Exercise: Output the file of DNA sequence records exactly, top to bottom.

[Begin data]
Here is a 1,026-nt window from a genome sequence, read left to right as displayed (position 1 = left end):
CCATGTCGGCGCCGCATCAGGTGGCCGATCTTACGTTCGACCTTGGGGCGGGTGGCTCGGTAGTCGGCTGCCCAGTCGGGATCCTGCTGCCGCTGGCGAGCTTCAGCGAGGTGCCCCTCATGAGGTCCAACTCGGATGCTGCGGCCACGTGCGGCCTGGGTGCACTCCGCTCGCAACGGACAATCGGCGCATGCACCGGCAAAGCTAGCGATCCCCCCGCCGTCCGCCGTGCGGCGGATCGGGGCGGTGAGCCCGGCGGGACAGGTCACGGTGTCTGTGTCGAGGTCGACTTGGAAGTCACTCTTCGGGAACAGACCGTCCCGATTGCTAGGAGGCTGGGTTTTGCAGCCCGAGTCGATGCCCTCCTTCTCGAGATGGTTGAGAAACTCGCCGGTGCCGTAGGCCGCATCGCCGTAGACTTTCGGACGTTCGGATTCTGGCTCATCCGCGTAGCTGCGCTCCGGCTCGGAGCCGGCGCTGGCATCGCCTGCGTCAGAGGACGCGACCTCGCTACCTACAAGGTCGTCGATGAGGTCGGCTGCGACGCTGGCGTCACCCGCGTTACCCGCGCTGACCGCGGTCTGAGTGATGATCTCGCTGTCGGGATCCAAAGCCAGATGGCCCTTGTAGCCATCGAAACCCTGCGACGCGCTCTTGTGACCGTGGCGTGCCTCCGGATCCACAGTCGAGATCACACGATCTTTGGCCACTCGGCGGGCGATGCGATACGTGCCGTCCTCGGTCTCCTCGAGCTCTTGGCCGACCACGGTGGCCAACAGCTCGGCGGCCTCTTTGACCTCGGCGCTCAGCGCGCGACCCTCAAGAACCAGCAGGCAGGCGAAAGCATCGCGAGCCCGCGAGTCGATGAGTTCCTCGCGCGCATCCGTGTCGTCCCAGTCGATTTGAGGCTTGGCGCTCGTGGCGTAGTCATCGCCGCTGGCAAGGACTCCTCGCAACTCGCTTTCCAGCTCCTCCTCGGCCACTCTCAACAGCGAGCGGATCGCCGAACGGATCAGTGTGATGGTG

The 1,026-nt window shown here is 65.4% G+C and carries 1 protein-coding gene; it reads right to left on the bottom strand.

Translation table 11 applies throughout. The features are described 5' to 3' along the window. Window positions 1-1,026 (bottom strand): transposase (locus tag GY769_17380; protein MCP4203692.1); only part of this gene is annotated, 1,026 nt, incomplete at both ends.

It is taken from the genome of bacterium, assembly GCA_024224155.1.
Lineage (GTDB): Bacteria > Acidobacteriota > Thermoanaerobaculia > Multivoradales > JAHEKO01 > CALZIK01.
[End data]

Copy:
Here is a 1,026-nt window from a genome sequence, read left to right as displayed (position 1 = left end):
CCATGTCGGCGCCGCATCAGGTGGCCGATCTTACGTTCGACCTTGGGGCGGGTGGCTCGGTAGTCGGCTGCCCAGTCGGGATCCTGCTGCCGCTGGCGAGCTTCAGCGAGGTGCCCCTCATGAGGTCCAACTCGGATGCTGCGGCCACGTGCGGCCTGGGTGCACTCCGCTCGCAACGGACAATCGGCGCATGCACCGGCAAAGCTAGCGATCCCCCCGCCGTCCGCCGTGCGGCGGATCGGGGCGGTGAGCCCGGCGGGACAGGTCACGGTGTCTGTGTCGAGGTCGACTTGGAAGTCACTCTTCGGGAACAGACCGTCCCGATTGCTAGGAGGCTGGGTTTTGCAGCCCGAGTCGATGCCCTCCTTCTCGAGATGGTTGAGAAACTCGCCGGTGCCGTAGGCCGCATCGCCGTAGACTTTCGGACGTTCGGATTCTGGCTCATCCGCGTAGCTGCGCTCCGGCTCGGAGCCGGCGCTGGCATCGCCTGCGTCAGAGGACGCGACCTCGCTACCTACAAGGTCGTCGATGAGGTCGGCTGCGACGCTGGCGTCACCCGCGTTACCCGCGCTGACCGCGGTCTGAGTGATGATCTCGCTGTCGGGATCCAAAGCCAGATGGCCCTTGTAGCCATCGAAACCCTGCGACGCGCTCTTGTGACCGTGGCGTGCCTCCGGATCCACAGTCGAGATCACACGATCTTTGGCCACTCGGCGGGCGATGCGATACGTGCCGTCCTCGGTCTCCTCGAGCTCTTGGCCGACCACGGTGGCCAACAGCTCGGCGGCCTCTTTGACCTCGGCGCTCAGCGCGCGACCCTCAAGAACCAGCAGGCAGGCGAAAGCATCGCGAGCCCGCGAGTCGATGAGTTCCTCGCGCGCATCCGTGTCGTCCCAGTCGATTTGAGGCTTGGCGCTCGTGGCGTAGTCATCGCCGCTGGCAAGGACTCCTCGCAACTCGCTTTCCAGCTCCTCCTCGGCCACTCTCAACAGCGAGCGGATCGCCGAACGGATCAGTGTGATGGTG

The 1,026-nt window shown here is 65.4% G+C and carries 1 protein-coding gene; it reads right to left on the bottom strand.

Translation table 11 applies throughout. The features are described 5' to 3' along the window. Window positions 1-1,026 (bottom strand): transposase (locus tag GY769_17380; protein MCP4203692.1); only part of this gene is annotated, 1,026 nt, incomplete at both ends.

It is taken from the genome of bacterium, assembly GCA_024224155.1.
Lineage (GTDB): Bacteria > Acidobacteriota > Thermoanaerobaculia > Multivoradales > JAHEKO01 > CALZIK01.